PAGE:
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Supreme Court, Appellate Term, New York.

Virginia COSTA, Respondent, v. TOWN OF BABYLON, Appellant.

Decided: October 20, 2004

Present:  McCABE, P.J., COVELLO and TANENBAUM, JJ. Dennis M. Cohen, Town Attorney, Lindenhurst (Andre Powell of counsel), for appellant.

Appeal by defendant from an order of the Small Claims Part of the District Court, Suffolk County (S. Hackeling, J.), dated October 21, 2003, denying its motion to dismiss the action.

Order unanimously reversed without costs and defendant's motion to dismiss the action granted.

Plaintiff brought the instant small claims action against the Town of Babylon to recover for personal injuries sustained as a result of having fallen into a pothole in the road.   In her complaint form, she alleged that she had filed a notice of claim with the Town, but did not allege that the Town had prior written notice of the existence of the pothole.   Defendant subsequently moved to dismiss, based upon plaintiff's failure to comply with the prior written notice requirements of Town Law § 65-a (1) as well as Babylon Town Code § 158-1.   The court below denied the motion, finding that the requirement of prior written notice was merely a procedural bar to bringing an action, that the small claims court is not “bound by statutory provisions or rules of practice, procedure, pleading or evidence,” and that the provisions of UDCA 1804, which requires the small claims court to do “substantial justice between the parties according to the rules of substantive law” must govern.

 Just as the requirement of filing and serving a notice of claim, as embodied in General Municipal Law § 50-e, is applicable to small claims actions brought against municipalities (see Poulmentis v. Town of Southampton, 1 Misc.3d 128(A), 2003 N.Y. Slip Op. 51556[U], 2003 WL 23145918 [App. Term, 9th & 10th Jud. Dists.] ), so is the requirement that prior written notice of the alleged defect be established.   As a condition precedent to maintaining an action against the Town “for damages or injuries to person or property sustained by reason of any highway ․ being defective,” both section 65-a (1) of the Town Law and section 158-1 of the Babylon Town Code require that notice in writing of the defect be given to the proper official of the Town. Although the Town Law provision requires written notice or constructive notice, the Babylon Town Code provision does not contain a constructive notice alternative.   A municipality may impose a more restrictive notice requirement than that contained in the Town Law (see Fulgum v. Town of Cortlandt, 2 A.D.3d 775, 770 N.Y.S.2d 416 [2003];  Bacon v. Arden, 244 A.D.2d 940, 665 N.Y.S.2d 154 [1997] ).   Only two exceptions have been recognized to the requirement of prior written notice, namely, where the municipality created the defect through an affirmative act of negligence, or where a “special use” confers a special benefit on the municipality (see Amabile v. City of Buffalo, 93 N.Y.2d 471, 693 N.Y.S.2d 77, 715 N.E.2d 104 [1999] ).   In circumstances such as in the instant case, where the municipality has restricted its notice requirement to prior written notice, there is no constructive notice exception (see Amabile v. City of Buffalo, 93 N.Y.2d 471, 693 N.Y.S.2d 77, 715 N.E.2d 104, supra ).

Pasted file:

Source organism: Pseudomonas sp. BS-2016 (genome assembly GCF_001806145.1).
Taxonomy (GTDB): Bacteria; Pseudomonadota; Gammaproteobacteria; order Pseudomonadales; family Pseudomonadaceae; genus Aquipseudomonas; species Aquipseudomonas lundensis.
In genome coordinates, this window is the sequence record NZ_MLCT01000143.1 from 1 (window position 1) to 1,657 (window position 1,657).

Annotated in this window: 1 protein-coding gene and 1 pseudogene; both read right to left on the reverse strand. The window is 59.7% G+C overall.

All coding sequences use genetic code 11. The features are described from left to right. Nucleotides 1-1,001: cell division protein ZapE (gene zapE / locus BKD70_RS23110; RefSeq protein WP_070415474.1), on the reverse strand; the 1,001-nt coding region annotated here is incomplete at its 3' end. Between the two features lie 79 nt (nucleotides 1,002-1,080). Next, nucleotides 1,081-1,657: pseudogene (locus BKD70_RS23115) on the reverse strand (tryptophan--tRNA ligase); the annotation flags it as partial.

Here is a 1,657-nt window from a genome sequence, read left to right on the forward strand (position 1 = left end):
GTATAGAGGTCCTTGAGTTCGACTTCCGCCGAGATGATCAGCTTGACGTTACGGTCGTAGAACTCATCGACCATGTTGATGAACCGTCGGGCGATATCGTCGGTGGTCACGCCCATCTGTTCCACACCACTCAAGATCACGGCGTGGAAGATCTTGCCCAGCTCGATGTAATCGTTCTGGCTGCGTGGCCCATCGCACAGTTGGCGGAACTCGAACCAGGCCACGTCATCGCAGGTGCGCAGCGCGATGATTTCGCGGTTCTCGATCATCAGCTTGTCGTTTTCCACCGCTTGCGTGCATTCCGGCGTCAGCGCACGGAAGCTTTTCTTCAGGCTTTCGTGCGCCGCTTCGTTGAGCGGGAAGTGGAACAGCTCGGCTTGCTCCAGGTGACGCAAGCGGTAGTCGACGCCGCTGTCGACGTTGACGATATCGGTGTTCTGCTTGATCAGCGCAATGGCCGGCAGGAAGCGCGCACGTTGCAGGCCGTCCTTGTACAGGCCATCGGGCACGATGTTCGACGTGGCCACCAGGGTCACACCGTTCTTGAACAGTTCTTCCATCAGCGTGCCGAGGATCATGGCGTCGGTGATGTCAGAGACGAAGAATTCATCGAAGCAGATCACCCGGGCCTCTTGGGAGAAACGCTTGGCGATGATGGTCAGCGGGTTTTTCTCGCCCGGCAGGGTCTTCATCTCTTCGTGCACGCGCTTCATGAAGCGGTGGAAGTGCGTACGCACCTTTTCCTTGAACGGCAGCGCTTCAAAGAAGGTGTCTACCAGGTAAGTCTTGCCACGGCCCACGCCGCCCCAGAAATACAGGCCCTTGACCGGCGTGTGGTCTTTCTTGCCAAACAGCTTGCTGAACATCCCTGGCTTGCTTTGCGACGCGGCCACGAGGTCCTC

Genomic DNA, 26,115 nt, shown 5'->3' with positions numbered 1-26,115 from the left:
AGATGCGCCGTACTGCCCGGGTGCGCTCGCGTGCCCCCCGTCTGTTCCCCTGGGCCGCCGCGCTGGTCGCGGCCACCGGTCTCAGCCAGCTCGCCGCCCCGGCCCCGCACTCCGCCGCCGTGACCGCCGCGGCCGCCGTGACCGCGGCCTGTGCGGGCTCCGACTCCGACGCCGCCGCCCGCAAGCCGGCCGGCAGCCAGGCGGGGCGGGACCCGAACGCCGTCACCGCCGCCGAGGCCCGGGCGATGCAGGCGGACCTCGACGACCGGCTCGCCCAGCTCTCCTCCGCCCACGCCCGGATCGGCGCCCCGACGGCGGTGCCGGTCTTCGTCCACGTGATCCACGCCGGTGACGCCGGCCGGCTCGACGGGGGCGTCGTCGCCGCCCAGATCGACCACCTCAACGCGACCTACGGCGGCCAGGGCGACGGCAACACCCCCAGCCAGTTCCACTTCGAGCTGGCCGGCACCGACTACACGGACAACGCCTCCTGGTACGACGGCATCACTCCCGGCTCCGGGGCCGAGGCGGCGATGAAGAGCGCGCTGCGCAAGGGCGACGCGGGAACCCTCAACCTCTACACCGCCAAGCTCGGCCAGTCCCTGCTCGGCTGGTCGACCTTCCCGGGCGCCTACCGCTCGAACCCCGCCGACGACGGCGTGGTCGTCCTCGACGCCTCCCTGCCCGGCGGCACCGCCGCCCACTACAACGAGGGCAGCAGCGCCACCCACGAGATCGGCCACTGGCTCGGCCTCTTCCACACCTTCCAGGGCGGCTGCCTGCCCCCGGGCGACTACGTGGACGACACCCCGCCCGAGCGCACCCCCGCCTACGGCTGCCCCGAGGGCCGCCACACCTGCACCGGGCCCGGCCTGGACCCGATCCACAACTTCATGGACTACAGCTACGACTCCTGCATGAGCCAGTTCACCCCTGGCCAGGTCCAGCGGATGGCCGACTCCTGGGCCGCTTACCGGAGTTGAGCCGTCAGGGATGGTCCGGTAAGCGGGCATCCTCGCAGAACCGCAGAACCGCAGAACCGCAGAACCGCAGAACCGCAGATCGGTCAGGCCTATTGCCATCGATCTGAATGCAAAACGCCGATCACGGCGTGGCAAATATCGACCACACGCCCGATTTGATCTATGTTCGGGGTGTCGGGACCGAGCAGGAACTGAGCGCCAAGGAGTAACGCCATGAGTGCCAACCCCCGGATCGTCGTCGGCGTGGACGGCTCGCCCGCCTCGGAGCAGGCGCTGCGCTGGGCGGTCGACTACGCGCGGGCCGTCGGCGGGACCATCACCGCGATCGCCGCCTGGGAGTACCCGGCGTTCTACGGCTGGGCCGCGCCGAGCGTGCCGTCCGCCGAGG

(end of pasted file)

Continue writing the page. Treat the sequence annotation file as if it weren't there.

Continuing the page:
Contrary to the conclusions arrived at by the court below, the requirement of prior written notice of the defect, like the requirement of a notice of claim, has been held to be a substantive element of the plaintiff's cause of action against the defendant rather than a mere procedural requirement (see Cipriano v. City of New York, 96 A.D.2d 817, 465 N.Y.S.2d 564 [1983] ).   The “[i]nformal and simplified” procedure rules generally applied in small claims cases (see UDCA 1804) may not be used to excuse a fatal deficiency in a plaintiff's substantive case (Ragosto v. Triborough Bridge & Tunnel Auth., 173 Misc.2d 560, 663 N.Y.S.2d 462 [App. Term, 1st Dept.1997] ).   Consequently, in order that “substantial justice, ․ [be] done between the parties according to the rules and principles of substantive law” (UDCA 1807), this additional condition precedent to bringing the action against defendant may not be ignored.

 In support of its motion, defendant alleged that it did not have any prior written notice of the defective condition alleged by plaintiff.   Plaintiff did not controvert said allegation in opposition to defendant's motion, nor did she allege any of the exceptions to the prior written notice requirement.   For this reason, the order of the court below should be reversed, and the action dismissed.